Payments of the olives levy for the 2020 harvest were due by late October, so it’s time for all potential levy payers to check that they’ve met their obligations.
Collected by processors on behalf of the Department of Agriculture, Water and the Environment (DAWE), the levy is payable on olives that are produced in Australia and sold by a producer or used by the producer in the production of other goods. The levy rate is calculated per tonne of olive fruit.
The department has recently re-confirmed the circumstances for liability to make it crystal clear who is obliged to pay the levy:
A producer of olives, the person who grows the olives, is liable to pay the levy.
This may occur directly or indirectly, via one of the following channels:
- If you produce olives and sell your olives by retail sale, and the total quantity that you have sold between 1 October and 30 September in the next year is equal to or greater than $100 of levy, you must lodge a return and make a payment to the department.
- If you produce olives and sell your produce through an intermediary, including a first purchaser, buying agent or selling agent, the amount of levy they pay to the department on your behalf can be recovered from you by offset or otherwise.
- If you are an intermediary, including a first purchaser, buying agent, selling agent or a processor, you must lodge a return and make a payment to the department. You can recover from the producer the amount of levy paid to the department, by offset or otherwise.
Note: the term toll processor is sometimes used to describe a person or business that processes olives to make olive oil for other olive producers.
Are there exemptions?
Yes. The levy is not payable if a producer sells olives by retail sale or processes them into olive oil or table olives where the total amount of levy liability in the levy year would be less than $100.
However, this exemption does not apply to olives that are processed by someone other than the producer of the olives – i.e. if you send your fruit to a contract processor.
All fruit processed on behalf of others, no matter what the tonnage, is liable for the levy.
The following scenarios provide a simple explanation of the circumstances in relation to processors. Notes: the figures used are for illustrative purposes only; the $100 annual threshold equates to approximately 32.25 tonnes.
- Processor processes 30 tonnes of own olives into oil = exempt.
- Processor processes 30 tonnes of olives received from others but none of their own olives = a return for 30 tonnes of olives is required.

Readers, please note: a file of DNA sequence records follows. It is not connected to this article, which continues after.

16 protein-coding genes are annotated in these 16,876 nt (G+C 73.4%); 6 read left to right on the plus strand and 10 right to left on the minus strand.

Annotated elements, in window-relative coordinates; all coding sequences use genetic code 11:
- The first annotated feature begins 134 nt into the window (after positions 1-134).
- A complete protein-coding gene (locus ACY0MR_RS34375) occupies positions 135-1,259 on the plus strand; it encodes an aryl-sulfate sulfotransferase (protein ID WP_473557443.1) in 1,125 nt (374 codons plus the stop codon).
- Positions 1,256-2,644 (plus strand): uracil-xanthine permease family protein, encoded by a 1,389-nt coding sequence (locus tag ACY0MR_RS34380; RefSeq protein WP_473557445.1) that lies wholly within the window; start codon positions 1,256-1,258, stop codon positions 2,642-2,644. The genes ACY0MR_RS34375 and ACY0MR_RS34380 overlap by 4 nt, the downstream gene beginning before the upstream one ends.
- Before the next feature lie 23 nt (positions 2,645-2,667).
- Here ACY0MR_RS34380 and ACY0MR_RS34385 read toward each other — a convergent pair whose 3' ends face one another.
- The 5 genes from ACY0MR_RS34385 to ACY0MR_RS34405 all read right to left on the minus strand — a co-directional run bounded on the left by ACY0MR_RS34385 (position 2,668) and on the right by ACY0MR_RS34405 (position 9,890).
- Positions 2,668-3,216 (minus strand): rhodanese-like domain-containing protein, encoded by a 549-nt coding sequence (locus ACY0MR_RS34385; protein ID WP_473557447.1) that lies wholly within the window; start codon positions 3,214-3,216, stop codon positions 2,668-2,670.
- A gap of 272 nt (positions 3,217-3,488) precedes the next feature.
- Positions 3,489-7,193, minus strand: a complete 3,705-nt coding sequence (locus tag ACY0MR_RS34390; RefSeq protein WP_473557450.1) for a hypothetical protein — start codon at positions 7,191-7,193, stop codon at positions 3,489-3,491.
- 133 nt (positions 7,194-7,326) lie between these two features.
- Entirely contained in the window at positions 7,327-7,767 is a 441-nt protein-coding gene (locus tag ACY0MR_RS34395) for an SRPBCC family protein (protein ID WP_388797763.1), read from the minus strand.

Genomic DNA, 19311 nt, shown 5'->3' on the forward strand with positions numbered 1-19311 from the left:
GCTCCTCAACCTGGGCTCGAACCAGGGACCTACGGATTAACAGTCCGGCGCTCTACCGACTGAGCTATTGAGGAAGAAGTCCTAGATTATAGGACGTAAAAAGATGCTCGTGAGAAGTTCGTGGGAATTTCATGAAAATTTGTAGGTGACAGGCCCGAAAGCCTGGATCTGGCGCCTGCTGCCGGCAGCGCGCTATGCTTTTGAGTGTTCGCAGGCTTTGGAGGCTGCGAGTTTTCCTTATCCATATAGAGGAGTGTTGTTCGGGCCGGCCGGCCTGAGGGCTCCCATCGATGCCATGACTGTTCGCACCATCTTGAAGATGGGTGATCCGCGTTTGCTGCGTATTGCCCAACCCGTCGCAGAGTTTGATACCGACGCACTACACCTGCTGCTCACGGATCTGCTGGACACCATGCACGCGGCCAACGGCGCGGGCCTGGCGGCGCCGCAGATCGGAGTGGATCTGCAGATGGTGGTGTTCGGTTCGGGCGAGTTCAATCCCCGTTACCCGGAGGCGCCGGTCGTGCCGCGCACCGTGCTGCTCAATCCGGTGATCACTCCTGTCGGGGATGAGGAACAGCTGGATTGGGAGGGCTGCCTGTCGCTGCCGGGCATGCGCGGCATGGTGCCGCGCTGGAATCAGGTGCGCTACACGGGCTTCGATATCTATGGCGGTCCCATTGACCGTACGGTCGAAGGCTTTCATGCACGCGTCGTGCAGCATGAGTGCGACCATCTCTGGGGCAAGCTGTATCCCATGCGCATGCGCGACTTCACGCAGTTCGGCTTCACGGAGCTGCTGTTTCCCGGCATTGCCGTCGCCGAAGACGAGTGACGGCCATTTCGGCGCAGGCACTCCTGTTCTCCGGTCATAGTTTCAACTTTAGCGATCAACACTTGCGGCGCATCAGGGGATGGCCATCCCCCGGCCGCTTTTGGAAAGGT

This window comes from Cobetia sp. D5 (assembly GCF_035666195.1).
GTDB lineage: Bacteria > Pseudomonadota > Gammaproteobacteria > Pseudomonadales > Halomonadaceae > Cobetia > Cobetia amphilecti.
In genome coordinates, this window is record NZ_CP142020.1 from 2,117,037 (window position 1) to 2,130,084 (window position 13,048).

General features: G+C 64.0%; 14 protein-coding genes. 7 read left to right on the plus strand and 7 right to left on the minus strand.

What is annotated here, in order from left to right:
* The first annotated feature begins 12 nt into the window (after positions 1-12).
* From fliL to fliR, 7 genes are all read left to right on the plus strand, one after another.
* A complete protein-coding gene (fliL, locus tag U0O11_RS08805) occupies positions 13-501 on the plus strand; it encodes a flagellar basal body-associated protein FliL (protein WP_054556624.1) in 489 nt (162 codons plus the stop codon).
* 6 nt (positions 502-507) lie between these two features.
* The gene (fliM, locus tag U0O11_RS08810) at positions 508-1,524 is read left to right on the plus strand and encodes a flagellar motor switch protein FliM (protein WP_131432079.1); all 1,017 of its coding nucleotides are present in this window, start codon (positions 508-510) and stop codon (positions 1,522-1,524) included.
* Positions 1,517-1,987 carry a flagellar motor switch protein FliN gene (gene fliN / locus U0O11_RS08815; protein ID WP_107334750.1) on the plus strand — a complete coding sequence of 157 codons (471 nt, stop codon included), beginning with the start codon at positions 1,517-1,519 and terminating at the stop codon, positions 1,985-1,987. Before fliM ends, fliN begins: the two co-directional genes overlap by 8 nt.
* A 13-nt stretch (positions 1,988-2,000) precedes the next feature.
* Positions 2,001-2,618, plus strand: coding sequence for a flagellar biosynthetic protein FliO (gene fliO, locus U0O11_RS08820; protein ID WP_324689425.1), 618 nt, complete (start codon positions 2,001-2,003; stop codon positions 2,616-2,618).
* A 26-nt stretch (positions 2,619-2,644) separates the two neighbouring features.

- Processor processes 30 tonnes of own olives and 5 tonnes of olives received from others = a return for 5 tonnes (covering olives received from others) is required. Own olives are exempt.
- Processor processes 35 tonnes of own olives and 35 tonnes of olives received from others = a return for 70 tonnes of olives is required.
Return and payment dates
The olives levy year begins on 1 October and ends on 30 September in the next year.
Annual returns and payments must be lodged with the department once a year, on or before 28 October in the next levy year. Therefore, the return and payment for 1 October 2019 to 30 September 2020 was due to the department on or before 28 October 2020.
Late payment penalties
Late payments of the levy will incur a penalty, calculated daily, at a compounding rate of 2% of the unpaid amount each month, including any penalties you have already accrued until you have paid the outstanding amount in full.
So it’s clear: except for those who self-process less than 32.25 tonnes of their own fruit, all olive producers are liable to pay the levy, and processors are responsible for collecting levies on behalf of all their customers, whether big or small.
Levies are important to the continuing development of our industry, so if you are required to pay the levy and haven’t yet, don’t wait for the department to catch up with you. Pay ASAP to minimise the penalty interest that accrues monthly – and do your bit to support your industry.
Note: if you are obliged to pay the levy but aren’t registered with the department, you must do so and receive your unique LRS number before you can lodge your first return and make a payment. Registration is a once-off process and is free of charge. To register, contact a Levies Office in your state or territory, where you can also access advice on your own circumstances.
Further information on the levy and lodging your return, where applicable, are available here.
Olives levy rates
The olive levy rate comprises a number of components, each supporting an essential industry activity: Emergency Plant Pest Response (EPPR), Plant Health Australia (PHA) and research and development (R&D). The rates for each are:
|Levy component||Levy rate|
|EPPR||$0.00 per tonne|
|PHA||$0.10 per tonne|
|R&D||$3.00 per tonne|
|TOTAL||$3.10 per tonne|
Note: GST is not applicable.